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Ask the expert: Challenging sickness claims

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Can an organisation force an employee to take a blood test to prove his illness is genuine? Martin Brewer, partner and employment law specialist at Mills & Reeve, and Esther Smith, partner at law firm Thomas Eggar, explain.

 


The question:
"We have an employee who went on extended annual leave (three weeks, two days) for a family wedding. He originally requested five weeks but this was declined for genuine business reasons and the fact he had taken six weeks the previous year for his own wedding.

"Two days before he was due to return to work he sent an e-mail and a scanned medical note to say that he had contracted a viral infection and needed complete rest for nine days.

"This scenario was not unexpected as he had said to other colleagues he was going to take the full five weeks leave irrespective of whether it was approved.

"His line manager suspects that the medical certificate is not genuine and wants to know if it is possible to have the employee take a blood test to confirm whether he has contracted a viral infection or whether he has been taking antibiotics to alleviate the effects.

"If this is permissible is there a certain length of time before the detecting of the virus or antibiotics in the blood becomes invalid?"

Lawrence Donaghy

The answers:
Esther Smith, partner, Thomas Eggar
Thank you for your enquiry Lawrence, as you say this is quite a peculiar situation. The first thing to say is that it is actually very difficult for an employer to dispute a medical certificate if it has been provided by a doctor. Whilst you may have very good reason for suspecting that the employee in question is simply extending his annual leave, you would need some evidence to support this if you wanted to discipline him or take some other action.

You could of course ask the employee to submit to investigation by the company doctor, or an independent practitioner, if you felt that the situation was not genuine. You could expressly request that this doctor seek to verify the nature of any viral infection, which they would probably do by way of blood test. However, it is possible that the employee would refuse this and it is doubtful that this refusal in itself would give you grounds to place a reasonable belief of his misconduct.

Even if the employee did agree, it is likely that the process would not be conducted swiftly, and by the time an appointment with the doctor could be arranged the employee may have "recovered" from their condition and be fit to return to work (at the end of the five week period they had originally requested as leave!). I have no idea how long a viral infection remains traceable in the blood and if you do have a company doctor it is probably worth seeking their advice on this point.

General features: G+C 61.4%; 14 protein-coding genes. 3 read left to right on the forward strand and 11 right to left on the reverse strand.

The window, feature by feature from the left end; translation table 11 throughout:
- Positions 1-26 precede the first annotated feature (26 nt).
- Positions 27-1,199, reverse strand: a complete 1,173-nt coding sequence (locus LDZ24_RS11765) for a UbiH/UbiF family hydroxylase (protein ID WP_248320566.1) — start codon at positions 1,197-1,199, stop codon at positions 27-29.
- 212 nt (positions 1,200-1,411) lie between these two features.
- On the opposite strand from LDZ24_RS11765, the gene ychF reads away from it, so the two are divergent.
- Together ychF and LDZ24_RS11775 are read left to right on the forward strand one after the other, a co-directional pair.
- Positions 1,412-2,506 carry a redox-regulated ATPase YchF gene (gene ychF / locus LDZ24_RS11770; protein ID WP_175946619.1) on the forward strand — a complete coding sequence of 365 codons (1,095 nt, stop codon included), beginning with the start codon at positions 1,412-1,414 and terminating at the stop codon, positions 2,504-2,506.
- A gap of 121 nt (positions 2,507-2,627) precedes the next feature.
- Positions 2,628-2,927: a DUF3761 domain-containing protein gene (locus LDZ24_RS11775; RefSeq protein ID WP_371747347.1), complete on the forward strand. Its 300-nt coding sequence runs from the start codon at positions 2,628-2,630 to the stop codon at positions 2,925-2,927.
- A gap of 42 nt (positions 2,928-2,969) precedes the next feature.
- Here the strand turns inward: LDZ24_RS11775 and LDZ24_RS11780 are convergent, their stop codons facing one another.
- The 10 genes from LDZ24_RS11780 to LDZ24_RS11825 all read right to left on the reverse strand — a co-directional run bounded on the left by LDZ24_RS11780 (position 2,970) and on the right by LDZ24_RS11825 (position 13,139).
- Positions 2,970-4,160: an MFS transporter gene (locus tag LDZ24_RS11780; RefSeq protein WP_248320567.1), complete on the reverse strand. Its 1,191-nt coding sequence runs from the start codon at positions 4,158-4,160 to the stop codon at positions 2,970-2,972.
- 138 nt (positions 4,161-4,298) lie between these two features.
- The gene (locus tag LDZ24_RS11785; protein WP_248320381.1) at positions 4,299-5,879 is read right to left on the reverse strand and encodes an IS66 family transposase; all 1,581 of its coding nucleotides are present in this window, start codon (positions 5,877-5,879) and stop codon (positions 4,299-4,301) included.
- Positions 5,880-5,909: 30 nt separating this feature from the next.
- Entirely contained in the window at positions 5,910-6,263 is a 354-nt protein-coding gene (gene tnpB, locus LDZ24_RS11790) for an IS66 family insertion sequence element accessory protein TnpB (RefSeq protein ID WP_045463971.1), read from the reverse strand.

If you are able to obtain any other information to support your suspicions in this situation this would help. I am thinking along the lines of any communications with colleagues referring to this employee's intentions regarding his holiday etc. or even communications with clients and customers indicating when he will be back at work. You may want to investigate by speaking with his colleagues to see if this gives rise to anything, but you do need to be slightly careful here in case it does produce any information as he may question why you have investigated.

I am afraid it is one without any simple answers, and at the end of the day the employer will simply have to put up with it! If your sick pay is discretionary I would be comfortable withholding discretion for payment for this period, on the basis of the proximity with his holiday and the employer's concern that the absence may not have been genuine.

Esther can be contacted at: [email protected]

Esther Smith is a partner in Thomas Eggar's Employment Law Unit. For further information please visit Thomas Eggar

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Martin Brewer, partner and employment law specialist, Mills and Reeve

Lawrence, a blood test is probably not the correct way to go about this. You can ask an employee to undergo a medical but you cannot force him to as that would amount to an assault.

If you have genuine concerns that the medical note is false then this is a conduct issue and you should investigate it in the normal way. You have a number of avenues to pursue.
First get in touch with the doctor who issued the note and check whether it is genuine. You are not seeking medial evidence at this stage so no Data Protection issue arises.

You are simply going to ask whether the medical note was in fact issued by the named doctor. If it is genuine then I doubt you can take the matter further. If it is not then you have a case. That coupled with evidence form staff that the employee always intended to take the five weeks would give you a very strong misconduct (and arguably gross misconduct) case against the individual.

If for some reason you cannot verify the medical note or prove that it is false you may still have a case. Ask the employee to produce the original, get evidence from colleagues about his intention to take the time off anyway and see where that leaves you. If he does produce the original then you may be able to see whether it is genuine. If you cannot, or more likely if he doesn't produce it, you are left with a circumstantial case. However, to discipline, and of course to justify dismissal, all you need as an employer is a genuine and reasonable belief in the employees guilt having undertaken a reasonable investigation.

Martin can be contacted at: [email protected]

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